The Rev. Frank Wade, a veteran of the brawling theological debates in the Episcopal Church, said the denomination was once filled with people like him: “old white men.” It was the church of the establishment, the spiritual home of more U.S. presidents than any other denomination.
Now, the head of the church is a woman who says the Bible supports homosexual relationships. Many Episcopal priests believe that accepting Jesus isn’t the only path to salvation. And V. Gene Robinson, who lives openly with his longtime male partner, is the bishop of New Hampshire.
Episcopalians are hardly alone among mainline Protestants in their liberal turn, but they have been tested like no others for their views. The Episcopal Church is the Anglican body in the U.S., and many Anglican leaders overseas are infuriated by Episcopal left-leaning beliefs.
Starting today in New Orleans, Episcopal bishops will take up the most direct demand yet that they reverse course: Anglican leaders want an unequivocal pledge that Episcopalians won’t consecrate another homosexual bishop or approve official prayers for same-sex couples. If the church fails to do so by Sept. 30, their full membership in the Anglican Communion could be lost.
“I think the bishops are going to stand up and say, ‘Going backward is not one of our options,’ ” said Mr. Wade of the Washington Diocese, who has led church legislative committees on liturgy and Anglican relations.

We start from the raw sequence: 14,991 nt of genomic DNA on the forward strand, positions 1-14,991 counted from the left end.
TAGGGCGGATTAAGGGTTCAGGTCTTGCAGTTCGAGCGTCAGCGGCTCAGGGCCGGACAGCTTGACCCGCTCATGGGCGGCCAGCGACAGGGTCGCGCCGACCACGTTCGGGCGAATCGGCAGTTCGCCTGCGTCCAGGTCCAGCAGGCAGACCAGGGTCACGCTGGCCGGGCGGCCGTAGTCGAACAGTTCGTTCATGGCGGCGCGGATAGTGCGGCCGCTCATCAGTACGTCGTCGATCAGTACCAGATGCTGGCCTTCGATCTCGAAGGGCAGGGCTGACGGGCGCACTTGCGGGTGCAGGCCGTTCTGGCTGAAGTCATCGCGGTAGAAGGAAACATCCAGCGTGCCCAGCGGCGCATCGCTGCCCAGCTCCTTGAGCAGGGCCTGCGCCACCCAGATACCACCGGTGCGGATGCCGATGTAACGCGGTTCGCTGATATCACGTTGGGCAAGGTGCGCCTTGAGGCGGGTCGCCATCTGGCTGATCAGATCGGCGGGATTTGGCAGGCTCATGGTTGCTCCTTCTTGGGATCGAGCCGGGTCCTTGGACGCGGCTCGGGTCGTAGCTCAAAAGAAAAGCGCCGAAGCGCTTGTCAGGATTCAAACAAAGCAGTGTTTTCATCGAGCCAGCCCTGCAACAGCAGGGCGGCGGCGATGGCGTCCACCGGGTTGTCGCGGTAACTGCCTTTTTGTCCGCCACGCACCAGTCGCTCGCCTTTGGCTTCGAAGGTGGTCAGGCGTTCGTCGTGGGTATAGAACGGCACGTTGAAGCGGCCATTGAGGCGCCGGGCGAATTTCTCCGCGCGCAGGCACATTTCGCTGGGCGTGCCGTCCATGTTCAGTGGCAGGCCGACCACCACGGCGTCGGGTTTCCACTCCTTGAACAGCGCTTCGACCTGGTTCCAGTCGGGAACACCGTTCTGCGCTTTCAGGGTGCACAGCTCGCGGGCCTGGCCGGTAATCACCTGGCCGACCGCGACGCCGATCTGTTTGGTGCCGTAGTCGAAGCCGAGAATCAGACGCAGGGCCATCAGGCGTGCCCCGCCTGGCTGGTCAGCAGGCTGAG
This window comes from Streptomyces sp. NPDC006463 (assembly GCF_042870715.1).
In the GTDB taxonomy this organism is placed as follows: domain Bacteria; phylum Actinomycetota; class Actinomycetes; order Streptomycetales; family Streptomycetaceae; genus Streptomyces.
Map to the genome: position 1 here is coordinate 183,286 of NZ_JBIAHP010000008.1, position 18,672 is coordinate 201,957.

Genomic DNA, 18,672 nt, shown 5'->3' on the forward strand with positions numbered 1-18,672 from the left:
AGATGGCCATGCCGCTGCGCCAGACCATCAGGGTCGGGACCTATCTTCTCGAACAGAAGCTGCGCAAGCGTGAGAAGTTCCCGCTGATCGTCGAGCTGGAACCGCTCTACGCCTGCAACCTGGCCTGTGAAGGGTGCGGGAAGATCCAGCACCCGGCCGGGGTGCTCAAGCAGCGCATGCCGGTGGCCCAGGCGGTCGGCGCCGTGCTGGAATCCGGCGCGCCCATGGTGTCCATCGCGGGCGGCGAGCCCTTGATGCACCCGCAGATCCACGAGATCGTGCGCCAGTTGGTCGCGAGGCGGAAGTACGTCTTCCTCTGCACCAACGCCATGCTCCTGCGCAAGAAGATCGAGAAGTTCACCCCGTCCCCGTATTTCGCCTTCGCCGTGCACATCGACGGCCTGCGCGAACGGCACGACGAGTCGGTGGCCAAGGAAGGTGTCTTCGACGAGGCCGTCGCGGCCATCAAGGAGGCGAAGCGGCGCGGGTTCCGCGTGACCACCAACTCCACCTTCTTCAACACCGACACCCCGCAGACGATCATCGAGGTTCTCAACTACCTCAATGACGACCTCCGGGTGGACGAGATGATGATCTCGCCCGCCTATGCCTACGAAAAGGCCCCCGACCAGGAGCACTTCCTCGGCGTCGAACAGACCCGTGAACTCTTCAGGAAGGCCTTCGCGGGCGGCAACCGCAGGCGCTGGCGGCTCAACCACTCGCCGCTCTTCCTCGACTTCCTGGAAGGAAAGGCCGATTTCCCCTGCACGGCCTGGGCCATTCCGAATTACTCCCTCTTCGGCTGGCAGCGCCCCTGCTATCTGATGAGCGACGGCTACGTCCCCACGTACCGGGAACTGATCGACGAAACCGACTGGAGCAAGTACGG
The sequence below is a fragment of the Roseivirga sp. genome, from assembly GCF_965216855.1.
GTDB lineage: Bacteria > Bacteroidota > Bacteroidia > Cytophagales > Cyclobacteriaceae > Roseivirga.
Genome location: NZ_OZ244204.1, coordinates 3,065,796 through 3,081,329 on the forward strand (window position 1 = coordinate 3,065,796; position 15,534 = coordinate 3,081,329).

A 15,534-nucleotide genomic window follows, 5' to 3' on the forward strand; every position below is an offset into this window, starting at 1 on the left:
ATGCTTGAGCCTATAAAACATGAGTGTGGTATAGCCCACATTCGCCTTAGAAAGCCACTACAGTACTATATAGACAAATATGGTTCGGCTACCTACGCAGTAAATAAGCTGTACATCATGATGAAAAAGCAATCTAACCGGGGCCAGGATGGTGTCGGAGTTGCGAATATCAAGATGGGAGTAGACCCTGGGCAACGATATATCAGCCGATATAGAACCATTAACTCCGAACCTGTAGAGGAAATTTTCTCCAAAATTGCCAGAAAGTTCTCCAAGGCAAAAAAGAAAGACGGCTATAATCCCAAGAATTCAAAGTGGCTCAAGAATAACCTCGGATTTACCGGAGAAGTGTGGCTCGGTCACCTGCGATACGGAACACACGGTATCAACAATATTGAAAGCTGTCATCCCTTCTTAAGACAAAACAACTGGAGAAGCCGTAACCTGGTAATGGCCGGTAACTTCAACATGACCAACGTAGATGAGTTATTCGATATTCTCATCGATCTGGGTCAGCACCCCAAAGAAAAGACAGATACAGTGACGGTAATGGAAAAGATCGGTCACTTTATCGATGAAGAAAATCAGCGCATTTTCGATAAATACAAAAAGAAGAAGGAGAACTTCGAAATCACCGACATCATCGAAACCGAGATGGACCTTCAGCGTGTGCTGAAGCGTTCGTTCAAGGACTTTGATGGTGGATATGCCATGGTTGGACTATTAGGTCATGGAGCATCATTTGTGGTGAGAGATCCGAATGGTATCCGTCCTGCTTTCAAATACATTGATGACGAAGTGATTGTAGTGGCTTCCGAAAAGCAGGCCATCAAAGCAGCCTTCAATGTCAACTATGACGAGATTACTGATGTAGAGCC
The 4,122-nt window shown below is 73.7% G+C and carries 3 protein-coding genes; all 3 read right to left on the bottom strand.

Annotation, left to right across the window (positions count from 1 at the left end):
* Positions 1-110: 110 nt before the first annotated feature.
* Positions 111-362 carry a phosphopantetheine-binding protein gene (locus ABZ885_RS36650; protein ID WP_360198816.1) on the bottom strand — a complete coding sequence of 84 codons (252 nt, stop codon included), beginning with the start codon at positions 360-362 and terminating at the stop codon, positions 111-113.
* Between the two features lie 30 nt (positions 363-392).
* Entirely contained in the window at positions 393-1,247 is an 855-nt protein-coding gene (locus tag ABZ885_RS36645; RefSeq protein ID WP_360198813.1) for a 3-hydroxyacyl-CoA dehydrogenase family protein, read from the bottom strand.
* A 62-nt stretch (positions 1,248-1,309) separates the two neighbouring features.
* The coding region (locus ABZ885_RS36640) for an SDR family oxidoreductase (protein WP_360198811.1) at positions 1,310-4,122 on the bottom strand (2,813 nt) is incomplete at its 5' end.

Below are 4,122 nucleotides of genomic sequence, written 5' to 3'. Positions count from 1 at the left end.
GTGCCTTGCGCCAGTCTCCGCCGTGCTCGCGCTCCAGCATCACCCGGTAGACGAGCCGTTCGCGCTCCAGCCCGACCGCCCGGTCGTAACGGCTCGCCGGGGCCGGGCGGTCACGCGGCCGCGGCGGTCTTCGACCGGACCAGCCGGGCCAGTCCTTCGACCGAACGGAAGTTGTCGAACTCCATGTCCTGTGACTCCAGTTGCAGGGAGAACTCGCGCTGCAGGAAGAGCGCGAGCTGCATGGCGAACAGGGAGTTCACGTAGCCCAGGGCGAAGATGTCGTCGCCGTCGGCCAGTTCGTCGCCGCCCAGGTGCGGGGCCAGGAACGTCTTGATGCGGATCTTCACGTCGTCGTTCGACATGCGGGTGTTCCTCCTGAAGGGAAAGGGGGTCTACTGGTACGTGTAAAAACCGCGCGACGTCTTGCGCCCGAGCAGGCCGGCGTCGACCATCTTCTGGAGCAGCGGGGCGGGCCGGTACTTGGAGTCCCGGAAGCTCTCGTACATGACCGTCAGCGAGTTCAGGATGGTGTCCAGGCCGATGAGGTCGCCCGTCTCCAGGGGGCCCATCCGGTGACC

Archbishop of Canterbury Rowan Williams is taking the rare step of meeting privately with the bishops on the first two days of their closed-door talks. The Anglican spiritual leader faces a real danger that the communion, nearly five centuries old, could break up on his watch.
The 2.2 million-member Episcopal Church is a tiny part of the world’s 77 million Anglicans. But the wealthy U.S. denomination covers about one-third of the communion’s budget.
Within the Episcopal Church, most parishioners either accept same-sex relationships or don’t want to split up over homosexuality.
However, a small minority of Episcopal traditionalists are fed up with church leaders. Three dioceses — San Joaquin, Calif.; Pittsburgh; and Quincy, Ill. — are taking steps to break away and align with like-minded Anglican provinces overseas.
According to the national church, 55 of its more than 7,000 parishes have either left or voted to leave the denomination, with 11 others losing members and clergy.
Many of the breakaway parishes aren’t waiting to see what the bishops decide in New Orleans. They have aligned with sympathetic overseas Anglican leaders, called primates, who have ignored communion tradition that they only oversee churches within their own provinces.
Primates from the predominantly conservative provinces of Nigeria, Uganda, Kenya and elsewhere have ordained bishops to work in the U.S. and have set up parish networks that rival the Episcopal Church on its own turf.